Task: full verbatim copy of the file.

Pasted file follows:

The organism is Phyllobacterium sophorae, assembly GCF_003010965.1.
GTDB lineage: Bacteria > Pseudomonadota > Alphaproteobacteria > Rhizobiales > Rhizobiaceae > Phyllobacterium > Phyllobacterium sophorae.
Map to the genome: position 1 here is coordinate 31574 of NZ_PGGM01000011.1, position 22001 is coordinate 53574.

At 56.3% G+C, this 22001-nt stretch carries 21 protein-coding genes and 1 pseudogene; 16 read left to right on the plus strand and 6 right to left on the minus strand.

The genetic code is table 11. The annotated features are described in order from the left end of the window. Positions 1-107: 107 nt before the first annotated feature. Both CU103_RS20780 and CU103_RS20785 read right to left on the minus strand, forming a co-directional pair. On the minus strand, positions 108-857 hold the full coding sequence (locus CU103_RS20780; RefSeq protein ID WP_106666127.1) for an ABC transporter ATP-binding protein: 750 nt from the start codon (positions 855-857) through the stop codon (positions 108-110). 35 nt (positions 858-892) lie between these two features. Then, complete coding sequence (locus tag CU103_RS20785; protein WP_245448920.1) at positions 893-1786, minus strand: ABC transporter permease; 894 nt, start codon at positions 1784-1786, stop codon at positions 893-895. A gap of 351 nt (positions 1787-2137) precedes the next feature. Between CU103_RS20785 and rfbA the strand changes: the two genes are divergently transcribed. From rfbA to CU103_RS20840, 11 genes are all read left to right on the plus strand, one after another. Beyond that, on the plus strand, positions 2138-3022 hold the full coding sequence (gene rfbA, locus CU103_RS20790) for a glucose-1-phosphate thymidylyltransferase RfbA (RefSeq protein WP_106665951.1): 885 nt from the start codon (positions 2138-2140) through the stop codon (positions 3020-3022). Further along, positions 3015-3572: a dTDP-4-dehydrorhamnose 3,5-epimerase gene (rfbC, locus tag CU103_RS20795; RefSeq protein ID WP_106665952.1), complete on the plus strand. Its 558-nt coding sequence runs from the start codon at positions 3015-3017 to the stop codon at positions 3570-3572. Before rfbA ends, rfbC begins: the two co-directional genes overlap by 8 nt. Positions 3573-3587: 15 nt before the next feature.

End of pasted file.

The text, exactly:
The organism is Phyllobacterium sophorae, assembly GCF_003010965.1.
GTDB lineage: Bacteria > Pseudomonadota > Alphaproteobacteria > Rhizobiales > Rhizobiaceae > Phyllobacterium > Phyllobacterium sophorae.
Map to the genome: position 1 here is coordinate 31574 of NZ_PGGM01000011.1, position 22001 is coordinate 53574.

At 56.3% G+C, this 22001-nt stretch carries 21 protein-coding genes and 1 pseudogene; 16 read left to right on the plus strand and 6 right to left on the minus strand.

The genetic code is table 11. The annotated features are described in order from the left end of the window. Positions 1-107: 107 nt before the first annotated feature. Both CU103_RS20780 and CU103_RS20785 read right to left on the minus strand, forming a co-directional pair. On the minus strand, positions 108-857 hold the full coding sequence (locus CU103_RS20780; RefSeq protein ID WP_106666127.1) for an ABC transporter ATP-binding protein: 750 nt from the start codon (positions 855-857) through the stop codon (positions 108-110). 35 nt (positions 858-892) lie between these two features. Then, complete coding sequence (locus tag CU103_RS20785; protein WP_245448920.1) at positions 893-1786, minus strand: ABC transporter permease; 894 nt, start codon at positions 1784-1786, stop codon at positions 893-895. A gap of 351 nt (positions 1787-2137) precedes the next feature. Between CU103_RS20785 and rfbA the strand changes: the two genes are divergently transcribed. From rfbA to CU103_RS20840, 11 genes are all read left to right on the plus strand, one after another. Beyond that, on the plus strand, positions 2138-3022 hold the full coding sequence (gene rfbA, locus CU103_RS20790) for a glucose-1-phosphate thymidylyltransferase RfbA (RefSeq protein WP_106665951.1): 885 nt from the start codon (positions 2138-2140) through the stop codon (positions 3020-3022). Further along, positions 3015-3572: a dTDP-4-dehydrorhamnose 3,5-epimerase gene (rfbC, locus tag CU103_RS20795; RefSeq protein ID WP_106665952.1), complete on the plus strand. Its 558-nt coding sequence runs from the start codon at positions 3015-3017 to the stop codon at positions 3570-3572. Before rfbA ends, rfbC begins: the two co-directional genes overlap by 8 nt. Positions 3573-3587: 15 nt before the next feature.